Eric Redeker, the first member of the public to speak, stated his opposition to the bylaw because not only it affects my personal property and investments, but those of my colleagues. The loophole, he said, was not a loophole. Its a piece of provincial legislation… I feel the regional district is starting on this process now to hinder our development.

Reading from her letter submission, Mrs. Roggeman echoed his sentiments, stating the WLLC had spent over $8 million on the property and worked very hard to satisfy 90 per cent of the subdivision conditions, including the widening and improvement of the forest service roads, which should warrant exemption.

With six new directors, for the RDEK to hastily introduce this bylaw targeting Whitetail is irresponsible with dire consequences for WLLC, her letter read.

Mr. Benson repeated his concern with the approach RDEK was taking as the bylaw affects all zones in the Columbia Valley. (This bylaw) cannot be rammed through the process to start the one-year clock, he said, adding the numbers are limiting when applied to other land parcel sizes and does not allow for creative phase development.

Go back to your table and take time to understand the ramifications of this type of bylaw, he said, also stating the WLLC should be exempt if the bylaw proceeds.

Countering the WLLC standpoint were Brent and Bill Dubois, whose family have owned nearby land since the early 1980s and have Crown recreation tenure as well as a trap line and cabin business. My hats off to the regional district, said Brent. (The WLLC) say its not a loophole they found, but they did.

With this Strata Act, its gone through process, but the only people who knew about the process were WLLC no one got a say, he said. Im hearing complaints the public isnt aware (of the proposed bylaw), but the public isnt aware of Strata Act either.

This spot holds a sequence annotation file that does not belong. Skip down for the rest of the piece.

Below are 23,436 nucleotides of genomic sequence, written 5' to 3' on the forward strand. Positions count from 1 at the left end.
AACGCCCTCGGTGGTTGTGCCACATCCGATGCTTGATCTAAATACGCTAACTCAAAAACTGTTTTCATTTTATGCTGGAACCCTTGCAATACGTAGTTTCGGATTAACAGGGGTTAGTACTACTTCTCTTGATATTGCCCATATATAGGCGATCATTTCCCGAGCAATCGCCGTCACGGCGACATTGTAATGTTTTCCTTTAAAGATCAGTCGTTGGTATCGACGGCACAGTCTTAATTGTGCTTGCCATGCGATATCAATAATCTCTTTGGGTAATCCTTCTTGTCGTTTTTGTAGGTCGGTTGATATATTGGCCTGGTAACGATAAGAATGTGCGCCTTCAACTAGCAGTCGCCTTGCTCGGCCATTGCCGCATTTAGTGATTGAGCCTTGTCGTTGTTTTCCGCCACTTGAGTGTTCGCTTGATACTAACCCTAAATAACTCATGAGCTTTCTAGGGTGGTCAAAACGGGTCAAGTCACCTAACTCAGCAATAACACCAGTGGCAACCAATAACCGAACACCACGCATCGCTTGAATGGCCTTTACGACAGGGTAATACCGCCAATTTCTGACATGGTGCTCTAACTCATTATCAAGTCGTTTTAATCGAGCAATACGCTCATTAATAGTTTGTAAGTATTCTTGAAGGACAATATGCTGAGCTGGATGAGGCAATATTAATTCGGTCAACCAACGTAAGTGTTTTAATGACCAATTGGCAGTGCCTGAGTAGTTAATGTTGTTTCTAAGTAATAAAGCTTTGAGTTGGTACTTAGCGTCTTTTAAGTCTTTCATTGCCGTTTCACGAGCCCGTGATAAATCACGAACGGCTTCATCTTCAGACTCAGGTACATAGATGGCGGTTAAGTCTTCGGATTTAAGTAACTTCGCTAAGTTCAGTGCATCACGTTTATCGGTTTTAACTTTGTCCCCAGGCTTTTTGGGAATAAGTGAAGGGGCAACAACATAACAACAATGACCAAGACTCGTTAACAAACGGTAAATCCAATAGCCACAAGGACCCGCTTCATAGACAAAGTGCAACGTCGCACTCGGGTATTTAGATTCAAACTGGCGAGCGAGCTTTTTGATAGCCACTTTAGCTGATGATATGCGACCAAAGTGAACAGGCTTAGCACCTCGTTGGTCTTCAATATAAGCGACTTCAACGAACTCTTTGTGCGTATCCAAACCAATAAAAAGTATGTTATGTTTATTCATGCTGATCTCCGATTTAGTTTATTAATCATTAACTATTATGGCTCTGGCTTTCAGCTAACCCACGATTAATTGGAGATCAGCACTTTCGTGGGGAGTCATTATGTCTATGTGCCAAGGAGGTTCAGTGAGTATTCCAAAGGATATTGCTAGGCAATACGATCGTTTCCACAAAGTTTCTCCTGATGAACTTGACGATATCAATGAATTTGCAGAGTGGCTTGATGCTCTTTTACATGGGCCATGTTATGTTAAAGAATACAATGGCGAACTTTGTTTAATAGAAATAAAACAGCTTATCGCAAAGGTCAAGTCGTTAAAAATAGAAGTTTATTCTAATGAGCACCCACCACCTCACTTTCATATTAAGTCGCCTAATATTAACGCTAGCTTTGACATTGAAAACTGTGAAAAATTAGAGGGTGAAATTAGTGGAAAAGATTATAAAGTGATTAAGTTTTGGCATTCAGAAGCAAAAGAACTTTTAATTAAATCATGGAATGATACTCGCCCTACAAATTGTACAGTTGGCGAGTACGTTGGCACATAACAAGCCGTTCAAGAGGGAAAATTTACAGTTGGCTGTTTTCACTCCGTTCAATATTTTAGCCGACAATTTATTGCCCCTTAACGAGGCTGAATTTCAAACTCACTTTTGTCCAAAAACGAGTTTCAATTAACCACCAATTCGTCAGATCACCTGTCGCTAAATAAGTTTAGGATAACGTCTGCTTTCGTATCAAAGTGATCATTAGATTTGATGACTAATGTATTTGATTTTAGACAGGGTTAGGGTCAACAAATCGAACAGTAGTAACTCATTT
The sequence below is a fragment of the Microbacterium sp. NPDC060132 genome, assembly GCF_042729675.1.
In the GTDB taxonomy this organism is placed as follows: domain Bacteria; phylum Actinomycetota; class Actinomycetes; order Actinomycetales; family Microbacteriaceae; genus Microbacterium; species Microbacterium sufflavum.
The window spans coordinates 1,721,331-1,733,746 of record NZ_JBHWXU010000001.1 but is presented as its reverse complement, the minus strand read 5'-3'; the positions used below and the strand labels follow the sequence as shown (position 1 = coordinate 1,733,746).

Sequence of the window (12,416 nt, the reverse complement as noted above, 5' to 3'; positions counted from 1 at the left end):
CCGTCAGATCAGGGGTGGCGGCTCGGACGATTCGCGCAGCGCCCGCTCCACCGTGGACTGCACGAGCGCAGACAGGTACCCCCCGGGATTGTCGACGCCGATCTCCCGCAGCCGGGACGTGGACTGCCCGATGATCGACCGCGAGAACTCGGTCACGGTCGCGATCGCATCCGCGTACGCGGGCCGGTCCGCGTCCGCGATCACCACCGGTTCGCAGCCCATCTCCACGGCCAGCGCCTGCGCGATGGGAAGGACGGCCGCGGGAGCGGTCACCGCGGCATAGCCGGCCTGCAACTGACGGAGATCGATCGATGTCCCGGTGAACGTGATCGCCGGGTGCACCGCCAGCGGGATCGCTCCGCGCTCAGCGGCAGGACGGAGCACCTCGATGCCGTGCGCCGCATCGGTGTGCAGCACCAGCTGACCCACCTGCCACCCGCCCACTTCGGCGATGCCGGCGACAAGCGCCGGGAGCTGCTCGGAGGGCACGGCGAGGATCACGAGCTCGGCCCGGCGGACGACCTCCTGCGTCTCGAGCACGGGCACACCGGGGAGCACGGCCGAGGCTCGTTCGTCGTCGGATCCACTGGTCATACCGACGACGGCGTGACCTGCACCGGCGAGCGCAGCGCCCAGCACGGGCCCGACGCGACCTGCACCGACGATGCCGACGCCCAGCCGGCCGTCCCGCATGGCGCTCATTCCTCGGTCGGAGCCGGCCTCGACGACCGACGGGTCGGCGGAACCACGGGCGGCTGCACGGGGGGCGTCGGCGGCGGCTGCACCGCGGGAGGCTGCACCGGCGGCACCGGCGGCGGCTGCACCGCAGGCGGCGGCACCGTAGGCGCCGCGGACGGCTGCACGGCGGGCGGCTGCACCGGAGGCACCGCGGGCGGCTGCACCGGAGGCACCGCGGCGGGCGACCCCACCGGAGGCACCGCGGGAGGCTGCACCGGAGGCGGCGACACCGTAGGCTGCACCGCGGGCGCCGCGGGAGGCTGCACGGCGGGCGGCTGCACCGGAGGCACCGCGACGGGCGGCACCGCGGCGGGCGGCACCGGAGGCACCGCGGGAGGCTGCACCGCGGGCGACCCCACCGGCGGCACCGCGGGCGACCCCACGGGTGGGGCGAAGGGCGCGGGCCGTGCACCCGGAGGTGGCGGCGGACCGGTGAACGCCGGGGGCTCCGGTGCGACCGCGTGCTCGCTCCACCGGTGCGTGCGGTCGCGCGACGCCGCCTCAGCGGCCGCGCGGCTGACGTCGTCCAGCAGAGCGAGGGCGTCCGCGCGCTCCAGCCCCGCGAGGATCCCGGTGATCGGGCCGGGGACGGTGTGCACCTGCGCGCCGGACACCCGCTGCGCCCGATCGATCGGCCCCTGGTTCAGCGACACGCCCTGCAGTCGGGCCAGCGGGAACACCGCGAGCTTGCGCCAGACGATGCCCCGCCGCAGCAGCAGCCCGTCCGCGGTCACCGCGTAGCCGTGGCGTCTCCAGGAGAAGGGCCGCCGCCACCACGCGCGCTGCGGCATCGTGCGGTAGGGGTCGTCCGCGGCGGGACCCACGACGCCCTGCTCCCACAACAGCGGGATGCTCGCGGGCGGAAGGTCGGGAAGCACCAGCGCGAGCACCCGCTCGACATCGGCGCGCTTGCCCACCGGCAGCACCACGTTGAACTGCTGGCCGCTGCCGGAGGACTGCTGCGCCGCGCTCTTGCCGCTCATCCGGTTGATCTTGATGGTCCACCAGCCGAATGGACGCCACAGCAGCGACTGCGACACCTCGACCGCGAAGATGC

Im really disturbed that landowners around (Whitetail Lake) and the public were not consulted, said Bill. I totally support (this bylaw) its one more restriction to stop whole land sale and the influx of people into a wild area.

Support for the bylaw was also offered by Jessica Hildebrant, who has managed the contract for the Whitetail Lake public campsite for five years.

Occupancy (of the sites) has been decreasing, she said. There are less outdoor users, complaints of noise and disruption to fishing, less fishermen, less campers it would have been nice to have a say from the start.

Earlier in the meeting, Bill Dubois voiced concern with how the bylaw was written, since if a developer meets all of the bylaws regulations with respect to minimum parcel size and density averaging, no public hearing is required. Where does that leave other land owners? he asked. Mr. Belanger confirmed there would be no public hearing in this case, based on the understanding that there is public process associated with the bylaw.

Ive heard countless times this bylaw brings a project to public, but it has nothing to do with it, said Mr. Benson. Its lot averaging, nothing to do with zoning. The public and regional district dont have a say, which further emphasizes my point of the regional district ramming this through.

The bylaw changes the rules around lot averaging, and by narrowing options, it forces applications into the zoning process where there will be a public hearing, responded Mr. McLeod. If adopted, what effect the bylaw would have on Whitetail Lake beyond one year is uncertain, said Mr. Belanger.